Sean made the H-E-B run for all of the necessary ingredients as I prepared dinner. He came back with  cinammon graham crackers, which were the perfect compliment to the milk chocolate and toasted marshmallows.

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The camping adventure continued well into the night for Sean and Liam- telling ghost stories with flashlights and making shadow puppets on the cieling. This Papa Bear orchestrated a memorable evening that will undoubtedly be one of the highlights of Liam’s summer vacation.

A Mama Bear Mentality

The psyche of a Mama Bear mentality can be downright exhausting. Pushing the boundaries in every facet of life while trying to balance the world on your shoulders is no easy feat. I’m guilty of carrying this Mama Bear mentality with me day in and day out- worrying about everyone else around me but often neglecting to remember myself.

In counseling, we always stress the importance of self-care. Taking care of yourself first so that you have the physical, mental, and emotional ability to take care of those who need you most. Most of the time, I have this part backwards. At home, I worry about my baby bears and meeting their every need. Are they loved, clothed, fed, bathed, happy….? At work, all of my energy goes into the needs of my students, teachers, parents, and principal.

love yourself

In life, there’s always someone or something who needs my attention and time. Is the laundry washed and folded? Is there food in the refrigerator? Did I lay out Liam’s clothes for tomorrow? Are the dishes washed and put away? Did I respond to all of my emails at work? Is my husband getting enough quality time with me? Is there, did I, have I…

I know I’m not the only Mama Bear walking this tight-rope called life. We’re all doing the absolute best we can, but yet we never seem to give ourselves enough credit for making the world around us better every single day in so many amazing ways. So today when you look in the mirror, beam with pride as you admire your Mama Bear badge with pride and honor. You are beautiful! You are amazing! You make the little people in your lives feel loved!

keep shining

When you look in the mirror, also pause for a minute to reflect on what you’ve done for yourself today. If you haven’t made time for you, give yourself permission to indulge in even the smallest pleasantry like a cup of coffee, a piece of dark chocolate, or a walk around the block. You do amazing things everyday because you put your family, friends, and coworkers first. But today, take a minute to honor the person holding it all together- YOU!

Motherhood can sometimes feel like a thankless job, but we do it because servanthood and selflessness are a part of the job description. The joy of touching the lives of those who matter the most to us is the fuel that propels us forward. To the Mama Bear in all of us, keep up the good work.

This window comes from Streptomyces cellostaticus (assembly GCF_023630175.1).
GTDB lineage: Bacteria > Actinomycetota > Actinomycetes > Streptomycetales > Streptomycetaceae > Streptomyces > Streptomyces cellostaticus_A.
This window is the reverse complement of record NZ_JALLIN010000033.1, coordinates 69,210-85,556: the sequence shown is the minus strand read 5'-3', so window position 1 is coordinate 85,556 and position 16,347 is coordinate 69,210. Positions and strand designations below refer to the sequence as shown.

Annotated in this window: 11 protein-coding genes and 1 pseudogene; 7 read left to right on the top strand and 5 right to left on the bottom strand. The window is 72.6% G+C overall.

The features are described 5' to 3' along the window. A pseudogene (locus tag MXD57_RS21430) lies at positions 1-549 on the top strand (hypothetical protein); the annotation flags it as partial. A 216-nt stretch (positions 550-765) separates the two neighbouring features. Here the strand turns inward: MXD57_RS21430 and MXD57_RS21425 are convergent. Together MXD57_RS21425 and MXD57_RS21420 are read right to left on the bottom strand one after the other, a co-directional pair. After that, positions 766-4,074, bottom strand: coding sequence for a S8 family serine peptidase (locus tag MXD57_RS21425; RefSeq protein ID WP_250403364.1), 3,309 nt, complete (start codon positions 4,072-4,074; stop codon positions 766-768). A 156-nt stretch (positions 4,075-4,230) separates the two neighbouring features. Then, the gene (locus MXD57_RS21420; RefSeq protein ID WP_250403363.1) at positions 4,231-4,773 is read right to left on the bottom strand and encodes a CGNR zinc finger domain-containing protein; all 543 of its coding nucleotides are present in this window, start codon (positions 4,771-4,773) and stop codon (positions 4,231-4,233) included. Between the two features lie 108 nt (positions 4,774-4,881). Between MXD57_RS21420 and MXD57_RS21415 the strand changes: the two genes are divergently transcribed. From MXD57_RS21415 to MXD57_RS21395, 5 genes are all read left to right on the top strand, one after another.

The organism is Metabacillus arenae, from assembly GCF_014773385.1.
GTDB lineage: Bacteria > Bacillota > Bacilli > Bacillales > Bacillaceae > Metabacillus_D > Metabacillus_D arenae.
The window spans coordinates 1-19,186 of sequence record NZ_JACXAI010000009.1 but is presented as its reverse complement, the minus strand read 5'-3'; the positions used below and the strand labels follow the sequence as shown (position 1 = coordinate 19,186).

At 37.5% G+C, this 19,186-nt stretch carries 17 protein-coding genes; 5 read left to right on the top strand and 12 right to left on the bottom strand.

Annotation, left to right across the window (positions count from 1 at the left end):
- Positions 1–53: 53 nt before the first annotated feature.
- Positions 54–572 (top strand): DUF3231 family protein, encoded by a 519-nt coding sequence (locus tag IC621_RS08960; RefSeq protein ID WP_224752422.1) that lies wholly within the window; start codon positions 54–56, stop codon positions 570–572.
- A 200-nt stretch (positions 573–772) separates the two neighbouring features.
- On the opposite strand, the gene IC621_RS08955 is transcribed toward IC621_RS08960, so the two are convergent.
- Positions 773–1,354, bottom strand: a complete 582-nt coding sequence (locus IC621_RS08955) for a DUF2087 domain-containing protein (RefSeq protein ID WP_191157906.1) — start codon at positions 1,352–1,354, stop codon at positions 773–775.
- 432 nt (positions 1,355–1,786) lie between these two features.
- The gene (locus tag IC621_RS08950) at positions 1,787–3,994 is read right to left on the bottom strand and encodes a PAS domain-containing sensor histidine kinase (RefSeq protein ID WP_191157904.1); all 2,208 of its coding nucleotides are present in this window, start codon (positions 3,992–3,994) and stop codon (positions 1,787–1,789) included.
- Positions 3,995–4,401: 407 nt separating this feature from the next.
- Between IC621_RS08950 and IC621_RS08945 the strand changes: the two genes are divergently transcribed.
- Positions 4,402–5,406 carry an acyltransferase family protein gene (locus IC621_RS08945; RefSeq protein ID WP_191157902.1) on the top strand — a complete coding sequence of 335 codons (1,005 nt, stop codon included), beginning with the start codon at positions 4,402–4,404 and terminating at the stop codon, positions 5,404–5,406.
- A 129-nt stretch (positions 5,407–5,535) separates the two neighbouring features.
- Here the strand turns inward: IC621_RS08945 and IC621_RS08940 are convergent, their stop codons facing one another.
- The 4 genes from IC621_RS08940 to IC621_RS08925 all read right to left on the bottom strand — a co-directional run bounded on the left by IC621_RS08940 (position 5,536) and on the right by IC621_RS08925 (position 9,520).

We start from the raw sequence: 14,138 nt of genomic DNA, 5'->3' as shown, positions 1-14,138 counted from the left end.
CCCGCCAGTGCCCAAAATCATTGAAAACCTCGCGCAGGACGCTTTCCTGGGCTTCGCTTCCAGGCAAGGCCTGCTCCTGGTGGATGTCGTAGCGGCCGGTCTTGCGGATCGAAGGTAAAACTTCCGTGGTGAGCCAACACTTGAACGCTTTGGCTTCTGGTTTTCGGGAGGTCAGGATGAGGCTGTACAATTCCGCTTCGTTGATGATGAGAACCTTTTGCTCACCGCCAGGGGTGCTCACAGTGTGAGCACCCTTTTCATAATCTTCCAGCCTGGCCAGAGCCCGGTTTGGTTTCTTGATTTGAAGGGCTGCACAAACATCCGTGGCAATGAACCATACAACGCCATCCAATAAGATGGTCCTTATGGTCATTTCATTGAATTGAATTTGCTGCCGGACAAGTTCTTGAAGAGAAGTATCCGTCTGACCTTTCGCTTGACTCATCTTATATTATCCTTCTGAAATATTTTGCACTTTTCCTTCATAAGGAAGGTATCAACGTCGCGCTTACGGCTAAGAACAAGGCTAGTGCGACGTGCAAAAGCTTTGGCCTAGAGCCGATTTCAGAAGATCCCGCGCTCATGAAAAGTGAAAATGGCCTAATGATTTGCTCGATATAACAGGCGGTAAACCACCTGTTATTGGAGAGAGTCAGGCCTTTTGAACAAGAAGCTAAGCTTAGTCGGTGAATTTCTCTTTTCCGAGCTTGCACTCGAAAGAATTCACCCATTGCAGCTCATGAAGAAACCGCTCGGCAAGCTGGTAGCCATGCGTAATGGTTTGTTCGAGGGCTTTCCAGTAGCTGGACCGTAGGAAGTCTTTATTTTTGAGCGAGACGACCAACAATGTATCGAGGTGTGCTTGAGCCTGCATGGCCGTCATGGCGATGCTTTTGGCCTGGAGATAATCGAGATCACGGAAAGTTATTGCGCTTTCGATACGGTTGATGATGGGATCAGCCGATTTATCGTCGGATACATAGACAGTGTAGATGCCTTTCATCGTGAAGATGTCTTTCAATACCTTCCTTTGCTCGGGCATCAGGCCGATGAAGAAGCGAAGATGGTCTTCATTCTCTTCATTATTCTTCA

you have been

TGIF

Most Fridays the adage, “TGIF” is my mantra, and today is no exception. After my first week back at work, I’m mentally and physically ready for the reprieve that comes with a weekend. We typically don’t have anything out of the ordinary planned, but I always look forward to the simplicity of our Saturdays and Sundays.

Weekends are sacred because they do not require setting an alarm. Granted our baby bears have their own internal alarm clocks and still rise rather early. Because alarms usually signal the hustle and bustle of the work week morning routine, I enjoy easing into my morning even if it’s early. Hair, makeup, and professional dress are gladly exchanged for bed head, pajamas, and sweet bear hugs.

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When we do venture out of the house on Saturday mornings, it’s for our weekly family coffee date at our favorite coffee shop, Land of a Thousand Hills. It’s the one day of the week I indulge in specialty coffee. This tradition started shortly after Atticus was born so we could enjoy a family outing that wasn’t too far from home. After nearly nine months of Saturdays, we’ve achieved the ultimate in coffee patronage, we’re regulars! When we walk in now, the barista greets us with, “Good morning. A large caraminilla and a decaf honey bunny. Both extra hot.” It’s music to my ears!

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I absolutely love cooking elaborate meals for my family, and the weekends always offer more opportunities for prepping and orchestrating an elaborate spread. Most Fridays, Saturdays, and Sundays we enjoy family dinners together. As I cook, Sean and I enjoy a glass of wine as the boys play around us. We usually cue up a fun Spotify playlist to accompany dinner. Most of the time, my musical selections match the cuisine of the evening, i.e. salsa music and enchiladas.

Weekends always offer nap time and “quiet time” opportunities. Atticus still takes a morning and afternoon nap, and Liam always has quiet time in the afternoon- quiet, playtime reserved for only him in his bedroom. These quieter moments in the house sometimes equal nap time for Sean and I or at least a low key opportunity to catch up on shows. There is nothing more relaxing than laying in bed on a Saturday afternoon binge watching something on Netflix.